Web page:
Mary Debenham arrives with her “head thrown back as if in defiance.” Her appearance “suggested the figure-head of a ship plunging gallantly into a rough sea.” Poirot confronts her with the information that she lived with the Armstrongs at the time of Daisy’s murder. Mary flinches before recovering and admitting the lie.
The image of Mary Debenham as the figurehead of a ship captures both her “defiance” and her essential helplessness, driven forward as a ship is driven by the wind. Even knowing that Poirot is getting closer to the truth, the revelation of her lie about her presence at the Armstrongs shakes her.
Mary attributes the lie to a desire to escape scandal so that she could find further employment as a governess. Poirot asks how she could not have recognized Countess Andrenyi when she had lived with her. In response, Mary gives a meandering response mentioning that Helena was not grown up when Mary knew her and that she “noticed her clothes more than her face” as “women do.”
Mary regains some composure and tries to fend off Poirot’s inquiry by appealing to her reputation as a governess. But her explanation for how she didn’t recognize Countess Andrenyi as Helena is less convincing. Mary, a self-possessed, intrepid young woman, even attempts to deprecate herself as vain to escape the truth.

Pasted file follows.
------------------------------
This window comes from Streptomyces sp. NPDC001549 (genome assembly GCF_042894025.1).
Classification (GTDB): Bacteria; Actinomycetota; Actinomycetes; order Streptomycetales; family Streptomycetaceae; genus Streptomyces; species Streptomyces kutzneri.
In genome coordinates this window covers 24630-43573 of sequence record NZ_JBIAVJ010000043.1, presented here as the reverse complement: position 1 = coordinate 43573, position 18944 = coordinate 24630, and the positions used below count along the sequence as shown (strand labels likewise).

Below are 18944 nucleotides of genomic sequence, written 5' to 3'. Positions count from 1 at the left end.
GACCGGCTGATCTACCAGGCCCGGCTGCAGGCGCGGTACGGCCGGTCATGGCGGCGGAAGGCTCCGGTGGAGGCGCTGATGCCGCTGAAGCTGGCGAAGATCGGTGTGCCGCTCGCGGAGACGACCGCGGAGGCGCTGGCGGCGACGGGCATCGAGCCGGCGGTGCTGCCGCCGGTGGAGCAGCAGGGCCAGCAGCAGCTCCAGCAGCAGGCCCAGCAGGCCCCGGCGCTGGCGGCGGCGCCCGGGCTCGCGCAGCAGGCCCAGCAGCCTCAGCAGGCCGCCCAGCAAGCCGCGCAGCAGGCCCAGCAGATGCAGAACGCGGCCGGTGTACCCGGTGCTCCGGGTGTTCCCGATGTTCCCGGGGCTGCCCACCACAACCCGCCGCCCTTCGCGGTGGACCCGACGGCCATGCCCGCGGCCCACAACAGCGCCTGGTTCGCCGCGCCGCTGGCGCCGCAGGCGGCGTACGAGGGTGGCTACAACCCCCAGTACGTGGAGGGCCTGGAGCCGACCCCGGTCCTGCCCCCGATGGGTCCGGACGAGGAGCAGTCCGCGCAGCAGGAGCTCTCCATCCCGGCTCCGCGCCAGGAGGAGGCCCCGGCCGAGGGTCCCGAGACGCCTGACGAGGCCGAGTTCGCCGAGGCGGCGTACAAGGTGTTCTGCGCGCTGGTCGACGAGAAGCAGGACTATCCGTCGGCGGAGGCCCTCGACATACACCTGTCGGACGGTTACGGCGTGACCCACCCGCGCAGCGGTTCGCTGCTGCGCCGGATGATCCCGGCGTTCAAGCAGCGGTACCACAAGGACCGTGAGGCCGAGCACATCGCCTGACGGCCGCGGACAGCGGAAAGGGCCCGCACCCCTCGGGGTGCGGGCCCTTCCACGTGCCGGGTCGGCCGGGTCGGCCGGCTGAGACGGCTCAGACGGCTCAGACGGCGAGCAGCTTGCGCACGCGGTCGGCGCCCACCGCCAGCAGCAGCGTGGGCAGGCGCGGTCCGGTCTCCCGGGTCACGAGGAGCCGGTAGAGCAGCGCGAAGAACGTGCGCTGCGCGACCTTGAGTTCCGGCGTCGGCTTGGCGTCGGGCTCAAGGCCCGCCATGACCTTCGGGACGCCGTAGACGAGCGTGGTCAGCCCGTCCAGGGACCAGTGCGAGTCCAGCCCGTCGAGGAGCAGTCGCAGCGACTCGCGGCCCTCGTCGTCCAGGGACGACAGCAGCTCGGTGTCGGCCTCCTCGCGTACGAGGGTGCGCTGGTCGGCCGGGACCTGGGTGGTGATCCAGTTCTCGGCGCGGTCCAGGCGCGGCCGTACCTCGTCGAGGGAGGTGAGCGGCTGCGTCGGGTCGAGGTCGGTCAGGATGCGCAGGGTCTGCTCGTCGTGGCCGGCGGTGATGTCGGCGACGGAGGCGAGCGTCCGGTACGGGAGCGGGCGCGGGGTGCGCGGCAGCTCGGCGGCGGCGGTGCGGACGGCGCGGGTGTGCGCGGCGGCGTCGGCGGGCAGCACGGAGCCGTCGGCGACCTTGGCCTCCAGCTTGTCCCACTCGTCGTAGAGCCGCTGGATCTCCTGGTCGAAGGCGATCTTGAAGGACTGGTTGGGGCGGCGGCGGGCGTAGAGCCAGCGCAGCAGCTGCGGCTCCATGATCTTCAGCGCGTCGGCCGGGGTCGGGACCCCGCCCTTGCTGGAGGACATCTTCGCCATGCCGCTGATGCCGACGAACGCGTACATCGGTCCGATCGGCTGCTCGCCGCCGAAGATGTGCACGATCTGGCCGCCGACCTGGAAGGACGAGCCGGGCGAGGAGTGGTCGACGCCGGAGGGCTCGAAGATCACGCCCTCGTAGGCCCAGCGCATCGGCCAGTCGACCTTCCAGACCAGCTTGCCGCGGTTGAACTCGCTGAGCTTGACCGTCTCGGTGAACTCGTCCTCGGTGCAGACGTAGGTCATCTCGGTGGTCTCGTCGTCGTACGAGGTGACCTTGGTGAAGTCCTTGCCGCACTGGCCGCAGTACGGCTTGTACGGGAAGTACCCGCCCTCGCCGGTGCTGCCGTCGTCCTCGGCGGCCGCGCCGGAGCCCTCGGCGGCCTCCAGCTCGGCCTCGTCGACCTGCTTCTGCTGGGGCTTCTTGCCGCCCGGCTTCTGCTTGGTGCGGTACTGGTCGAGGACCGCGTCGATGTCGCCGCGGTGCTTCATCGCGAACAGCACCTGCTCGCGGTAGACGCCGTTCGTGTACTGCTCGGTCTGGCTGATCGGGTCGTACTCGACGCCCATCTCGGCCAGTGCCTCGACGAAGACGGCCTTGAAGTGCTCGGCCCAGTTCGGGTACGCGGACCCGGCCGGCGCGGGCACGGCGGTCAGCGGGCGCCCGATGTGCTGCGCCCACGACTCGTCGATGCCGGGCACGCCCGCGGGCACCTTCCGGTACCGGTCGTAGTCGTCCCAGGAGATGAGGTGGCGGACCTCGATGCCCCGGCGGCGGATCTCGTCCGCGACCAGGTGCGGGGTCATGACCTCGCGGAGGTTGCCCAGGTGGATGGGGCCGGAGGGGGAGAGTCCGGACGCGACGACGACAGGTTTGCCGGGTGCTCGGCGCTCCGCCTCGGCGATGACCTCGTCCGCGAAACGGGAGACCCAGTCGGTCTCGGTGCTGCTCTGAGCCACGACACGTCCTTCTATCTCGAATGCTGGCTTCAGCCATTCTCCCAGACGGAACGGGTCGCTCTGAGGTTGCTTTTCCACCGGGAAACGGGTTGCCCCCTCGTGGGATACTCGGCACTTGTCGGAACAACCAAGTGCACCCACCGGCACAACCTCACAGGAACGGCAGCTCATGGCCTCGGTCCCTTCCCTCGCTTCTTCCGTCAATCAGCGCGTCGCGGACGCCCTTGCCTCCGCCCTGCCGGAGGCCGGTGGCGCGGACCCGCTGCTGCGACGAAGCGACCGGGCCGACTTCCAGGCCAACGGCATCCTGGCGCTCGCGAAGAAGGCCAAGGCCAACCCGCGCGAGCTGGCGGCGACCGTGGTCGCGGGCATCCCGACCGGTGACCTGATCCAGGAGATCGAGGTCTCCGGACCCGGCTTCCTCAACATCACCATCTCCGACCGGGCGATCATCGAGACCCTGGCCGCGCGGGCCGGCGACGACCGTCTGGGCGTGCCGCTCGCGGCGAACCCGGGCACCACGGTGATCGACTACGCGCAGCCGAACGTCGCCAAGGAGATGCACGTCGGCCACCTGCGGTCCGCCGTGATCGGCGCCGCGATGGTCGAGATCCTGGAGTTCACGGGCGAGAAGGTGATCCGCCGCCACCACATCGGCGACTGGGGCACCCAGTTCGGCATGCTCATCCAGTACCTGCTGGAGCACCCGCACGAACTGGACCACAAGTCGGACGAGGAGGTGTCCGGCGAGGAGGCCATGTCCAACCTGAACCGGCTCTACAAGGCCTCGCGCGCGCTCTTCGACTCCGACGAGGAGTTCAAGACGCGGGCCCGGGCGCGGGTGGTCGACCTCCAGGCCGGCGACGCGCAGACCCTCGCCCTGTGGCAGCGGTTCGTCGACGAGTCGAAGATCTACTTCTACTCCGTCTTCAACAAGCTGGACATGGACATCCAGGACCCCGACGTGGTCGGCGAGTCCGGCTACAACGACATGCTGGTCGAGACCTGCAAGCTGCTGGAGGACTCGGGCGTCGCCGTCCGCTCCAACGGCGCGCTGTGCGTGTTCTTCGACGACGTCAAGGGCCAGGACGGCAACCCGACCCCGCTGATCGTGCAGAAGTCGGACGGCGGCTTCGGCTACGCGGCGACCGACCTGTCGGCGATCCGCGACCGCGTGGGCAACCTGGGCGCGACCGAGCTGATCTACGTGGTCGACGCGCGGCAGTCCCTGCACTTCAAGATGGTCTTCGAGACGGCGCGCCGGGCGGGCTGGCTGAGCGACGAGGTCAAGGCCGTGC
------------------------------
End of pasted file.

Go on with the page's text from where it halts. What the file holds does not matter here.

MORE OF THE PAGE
When Poirot continues to press her, she’s overwhelmed with emotion and Arbuthnot yells at Poirot to leave her alone. Threatening to “break every bone in your damned body.” They both leave, but not before Arbuthnot insists that Mary has nothing to do with “this business.”
The dynamic of Arbuthnot as Mary’s protector is only heightened as Poirot inches closer to the truth. The man who before had wished for Mary that “you were out of all this” roars in defense of her, roused even to violence.
M. Bouc marvels at the “guess” that brought out Ms. Debenham’s former occupation. Poirot had already suspected Ms. Debenham’s position when questioning the Countess about Daisy’s governess. The Countess described someone the opposite of Ms. Debenham, and when she was forced to make up a name, she chooses Freebody. But Poirot recalls a shop in London called Debenham and Freebody, an association the Countess must have seized on.
M. Bouc is in a Watson role here as he praises the leap of logic that brought Poirot to Mary Debenham’s connection to the Armstrongs. Although Agatha Christie generally presents a “fair” mystery where the reader has the information needed to find the next twist, this is a rare case where information has been hidden. The existence of a shop called Debenham and Freebody was known only to Poirot.